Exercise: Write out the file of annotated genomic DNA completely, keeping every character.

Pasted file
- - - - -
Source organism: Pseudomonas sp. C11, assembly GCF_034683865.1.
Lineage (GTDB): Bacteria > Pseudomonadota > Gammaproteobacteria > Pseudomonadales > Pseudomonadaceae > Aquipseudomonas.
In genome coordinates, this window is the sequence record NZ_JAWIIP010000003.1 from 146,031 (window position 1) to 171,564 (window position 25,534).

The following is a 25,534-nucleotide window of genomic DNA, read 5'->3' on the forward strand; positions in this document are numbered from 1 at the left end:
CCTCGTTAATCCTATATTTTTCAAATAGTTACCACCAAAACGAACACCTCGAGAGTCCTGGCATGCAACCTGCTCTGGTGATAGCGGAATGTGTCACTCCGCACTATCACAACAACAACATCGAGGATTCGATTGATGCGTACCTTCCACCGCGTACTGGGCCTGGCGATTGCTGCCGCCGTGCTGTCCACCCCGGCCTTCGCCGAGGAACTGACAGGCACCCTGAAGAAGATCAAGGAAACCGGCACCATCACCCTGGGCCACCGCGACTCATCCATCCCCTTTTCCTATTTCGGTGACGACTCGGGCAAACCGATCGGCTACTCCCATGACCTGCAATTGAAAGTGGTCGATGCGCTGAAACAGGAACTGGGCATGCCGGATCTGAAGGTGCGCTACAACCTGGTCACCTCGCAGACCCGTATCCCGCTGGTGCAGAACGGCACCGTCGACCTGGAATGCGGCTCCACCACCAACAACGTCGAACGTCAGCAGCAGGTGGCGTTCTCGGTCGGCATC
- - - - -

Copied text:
Source organism: Pseudomonas sp. C11, assembly GCF_034683865.1.
Lineage (GTDB): Bacteria > Pseudomonadota > Gammaproteobacteria > Pseudomonadales > Pseudomonadaceae > Aquipseudomonas.
In genome coordinates, this window is the sequence record NZ_JAWIIP010000003.1 from 146,031 (window position 1) to 171,564 (window position 25,534).

The following is a 25,534-nucleotide window of genomic DNA, read 5'->3' on the forward strand; positions in this document are numbered from 1 at the left end:
CCTCGTTAATCCTATATTTTTCAAATAGTTACCACCAAAACGAACACCTCGAGAGTCCTGGCATGCAACCTGCTCTGGTGATAGCGGAATGTGTCACTCCGCACTATCACAACAACAACATCGAGGATTCGATTGATGCGTACCTTCCACCGCGTACTGGGCCTGGCGATTGCTGCCGCCGTGCTGTCCACCCCGGCCTTCGCCGAGGAACTGACAGGCACCCTGAAGAAGATCAAGGAAACCGGCACCATCACCCTGGGCCACCGCGACTCATCCATCCCCTTTTCCTATTTCGGTGACGACTCGGGCAAACCGATCGGCTACTCCCATGACCTGCAATTGAAAGTGGTCGATGCGCTGAAACAGGAACTGGGCATGCCGGATCTGAAGGTGCGCTACAACCTGGTCACCTCGCAGACCCGTATCCCGCTGGTGCAGAACGGCACCGTCGACCTGGAATGCGGCTCCACCACCAACAACGTCGAACGTCAGCAGCAGGTGGCGTTCTCGGTCGGCATC